They also come as households are being hit by rising prices, with food inflation at a 45-year high.

As an example of "market failure", Mr Dimbleby, who advises the government on food strategy in England, said UK lettuce prices in supermarkets were kept stable, regardless of whether there was a shortage or over supply.


Train tickets go up in England and Wales by 5.9%

A slight relief for those in rural settings who need to use rail transport on a regular basis, this story tells us:

Regulated rail fares in England and Wales are increasing by up to 5.9% as campaigners call for reforms due to unreliable services.

The increase is above last year's 4.8% hike but far below the rate of inflation.

The government said that it did not want to add to pressures on households.

However, some groups said that after months of poor services and strikes, passengers are not getting value for money.

About 45% of fares are regulated - they are directly influenced by the government. These include most season tickets, travelcards, and some off-peak returns.

Train operators said fares needed to be set at an appropriate level for the rail industry and its customers.


Midlands growers warn salad shortage could last weeks

This article tells the salutary story of those seeking to provide core elements of our food offer in the teeth of massive increases in energy costs.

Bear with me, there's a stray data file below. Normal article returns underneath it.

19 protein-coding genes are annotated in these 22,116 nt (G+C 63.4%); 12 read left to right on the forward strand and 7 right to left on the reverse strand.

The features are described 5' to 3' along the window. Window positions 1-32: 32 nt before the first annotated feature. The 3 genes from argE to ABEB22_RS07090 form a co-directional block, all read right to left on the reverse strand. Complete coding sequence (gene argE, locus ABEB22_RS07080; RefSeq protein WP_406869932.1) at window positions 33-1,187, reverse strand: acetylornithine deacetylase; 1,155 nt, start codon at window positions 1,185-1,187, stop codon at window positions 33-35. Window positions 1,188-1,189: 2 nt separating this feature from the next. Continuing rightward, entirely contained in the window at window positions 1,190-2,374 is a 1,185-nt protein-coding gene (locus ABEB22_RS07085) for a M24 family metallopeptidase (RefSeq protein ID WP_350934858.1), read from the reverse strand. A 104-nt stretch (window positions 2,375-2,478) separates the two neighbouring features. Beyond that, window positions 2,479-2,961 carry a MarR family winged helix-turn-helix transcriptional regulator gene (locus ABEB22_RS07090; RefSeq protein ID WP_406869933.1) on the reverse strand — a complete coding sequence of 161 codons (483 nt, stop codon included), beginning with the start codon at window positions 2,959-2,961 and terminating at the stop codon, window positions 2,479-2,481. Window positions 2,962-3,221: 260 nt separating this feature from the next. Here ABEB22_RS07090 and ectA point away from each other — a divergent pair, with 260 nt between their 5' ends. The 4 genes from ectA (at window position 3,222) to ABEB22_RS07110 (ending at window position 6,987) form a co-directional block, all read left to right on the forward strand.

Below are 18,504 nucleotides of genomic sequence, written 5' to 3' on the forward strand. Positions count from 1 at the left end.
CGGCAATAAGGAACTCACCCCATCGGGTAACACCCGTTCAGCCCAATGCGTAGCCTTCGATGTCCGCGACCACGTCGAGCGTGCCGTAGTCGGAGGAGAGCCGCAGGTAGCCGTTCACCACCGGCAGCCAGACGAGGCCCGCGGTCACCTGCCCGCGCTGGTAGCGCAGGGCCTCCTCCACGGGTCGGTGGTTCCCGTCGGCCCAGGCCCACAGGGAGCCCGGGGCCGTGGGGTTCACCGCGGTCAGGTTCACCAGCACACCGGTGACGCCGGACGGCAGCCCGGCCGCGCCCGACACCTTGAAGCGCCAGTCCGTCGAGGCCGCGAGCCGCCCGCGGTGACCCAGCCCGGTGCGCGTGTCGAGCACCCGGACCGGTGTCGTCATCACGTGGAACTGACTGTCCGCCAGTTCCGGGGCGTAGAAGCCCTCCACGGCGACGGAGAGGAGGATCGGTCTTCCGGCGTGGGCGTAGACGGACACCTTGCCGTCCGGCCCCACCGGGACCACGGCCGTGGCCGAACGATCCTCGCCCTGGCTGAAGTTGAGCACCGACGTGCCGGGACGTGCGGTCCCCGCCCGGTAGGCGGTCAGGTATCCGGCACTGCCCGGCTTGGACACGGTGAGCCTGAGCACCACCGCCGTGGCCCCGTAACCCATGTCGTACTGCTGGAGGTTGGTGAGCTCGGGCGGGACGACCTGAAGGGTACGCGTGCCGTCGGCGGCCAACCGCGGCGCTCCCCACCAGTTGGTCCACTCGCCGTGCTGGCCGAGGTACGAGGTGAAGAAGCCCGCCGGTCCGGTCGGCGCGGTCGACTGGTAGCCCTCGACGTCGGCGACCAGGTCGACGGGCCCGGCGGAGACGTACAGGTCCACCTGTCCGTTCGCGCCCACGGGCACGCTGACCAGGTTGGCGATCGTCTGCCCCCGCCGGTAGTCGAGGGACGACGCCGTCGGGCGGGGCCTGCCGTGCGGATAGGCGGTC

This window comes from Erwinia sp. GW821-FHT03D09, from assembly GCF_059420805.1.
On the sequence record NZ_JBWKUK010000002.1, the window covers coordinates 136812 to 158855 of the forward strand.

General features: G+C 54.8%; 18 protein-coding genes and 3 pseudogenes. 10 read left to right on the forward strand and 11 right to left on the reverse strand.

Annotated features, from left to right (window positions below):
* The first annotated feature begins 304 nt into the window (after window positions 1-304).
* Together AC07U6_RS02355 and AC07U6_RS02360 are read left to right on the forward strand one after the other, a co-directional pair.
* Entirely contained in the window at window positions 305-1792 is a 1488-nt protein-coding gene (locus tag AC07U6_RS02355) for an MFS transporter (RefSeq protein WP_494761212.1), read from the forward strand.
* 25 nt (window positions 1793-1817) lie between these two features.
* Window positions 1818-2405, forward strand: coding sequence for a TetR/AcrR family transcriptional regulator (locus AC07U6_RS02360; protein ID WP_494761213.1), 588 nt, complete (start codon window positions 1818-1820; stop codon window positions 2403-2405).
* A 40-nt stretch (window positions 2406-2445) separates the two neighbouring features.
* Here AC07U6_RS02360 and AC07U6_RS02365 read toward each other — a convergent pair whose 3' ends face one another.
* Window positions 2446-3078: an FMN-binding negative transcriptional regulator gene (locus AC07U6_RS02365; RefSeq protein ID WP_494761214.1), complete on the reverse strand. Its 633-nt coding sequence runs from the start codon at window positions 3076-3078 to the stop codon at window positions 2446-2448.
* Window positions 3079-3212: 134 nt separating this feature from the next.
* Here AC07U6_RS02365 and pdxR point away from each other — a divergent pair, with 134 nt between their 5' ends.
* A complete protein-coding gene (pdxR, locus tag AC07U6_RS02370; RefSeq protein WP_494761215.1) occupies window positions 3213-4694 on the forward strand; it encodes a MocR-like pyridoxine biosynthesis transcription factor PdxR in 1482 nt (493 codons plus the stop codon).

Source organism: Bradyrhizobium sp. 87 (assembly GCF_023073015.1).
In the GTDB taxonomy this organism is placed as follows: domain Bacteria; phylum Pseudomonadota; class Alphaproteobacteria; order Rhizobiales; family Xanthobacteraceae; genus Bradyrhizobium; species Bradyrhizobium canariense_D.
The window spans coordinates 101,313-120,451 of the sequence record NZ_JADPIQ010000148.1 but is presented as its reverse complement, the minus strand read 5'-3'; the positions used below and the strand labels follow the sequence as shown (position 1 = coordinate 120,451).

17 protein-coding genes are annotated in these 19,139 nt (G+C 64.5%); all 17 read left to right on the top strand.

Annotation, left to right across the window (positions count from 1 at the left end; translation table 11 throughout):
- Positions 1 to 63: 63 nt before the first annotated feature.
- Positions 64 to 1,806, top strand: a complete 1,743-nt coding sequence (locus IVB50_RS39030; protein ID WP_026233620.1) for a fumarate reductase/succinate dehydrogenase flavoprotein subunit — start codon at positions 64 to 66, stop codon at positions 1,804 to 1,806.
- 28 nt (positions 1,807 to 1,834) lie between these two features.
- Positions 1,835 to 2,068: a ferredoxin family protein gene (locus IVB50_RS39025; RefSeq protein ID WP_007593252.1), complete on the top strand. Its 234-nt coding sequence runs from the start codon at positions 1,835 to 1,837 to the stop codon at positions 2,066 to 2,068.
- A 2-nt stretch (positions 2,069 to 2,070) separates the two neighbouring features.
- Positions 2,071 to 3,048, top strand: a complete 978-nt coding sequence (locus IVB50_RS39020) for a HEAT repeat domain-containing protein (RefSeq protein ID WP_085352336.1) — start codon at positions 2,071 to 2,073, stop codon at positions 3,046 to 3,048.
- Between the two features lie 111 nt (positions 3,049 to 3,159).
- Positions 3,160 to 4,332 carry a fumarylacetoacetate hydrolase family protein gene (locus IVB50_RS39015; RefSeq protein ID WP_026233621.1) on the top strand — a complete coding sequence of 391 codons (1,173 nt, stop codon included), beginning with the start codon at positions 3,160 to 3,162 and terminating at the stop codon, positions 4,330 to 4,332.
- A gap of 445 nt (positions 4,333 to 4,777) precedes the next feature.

Paul Drew, of Drews of Worcester, says his energy costs have risen from 15p per kilowatt to 62p per kilowatt.

To speed up growth he has the option to artificially heat and light his crops, but fears the rising cost will make it unprofitable.

The tomato grower said: "You'd like to think you can plan for it, but I really don't know how we will survive this year."

Across the county, some farmers have told the BBC that they have switched off heating and lights earlier this winter - either delaying or cancelling planting.

At its conference in Birmingham last month, the National Farmers Union (NFU) revealed domestic production of salad crops will reach its lowest levels since records began this year.

Speaking on Politics Midlands, Ms Gideon said: "I know the NFU have asked for horticulture to be included in the energy intensive industries.

"We need to be producing more in this country in order to guarantee our own food supply, we need to be helping farmers to do that."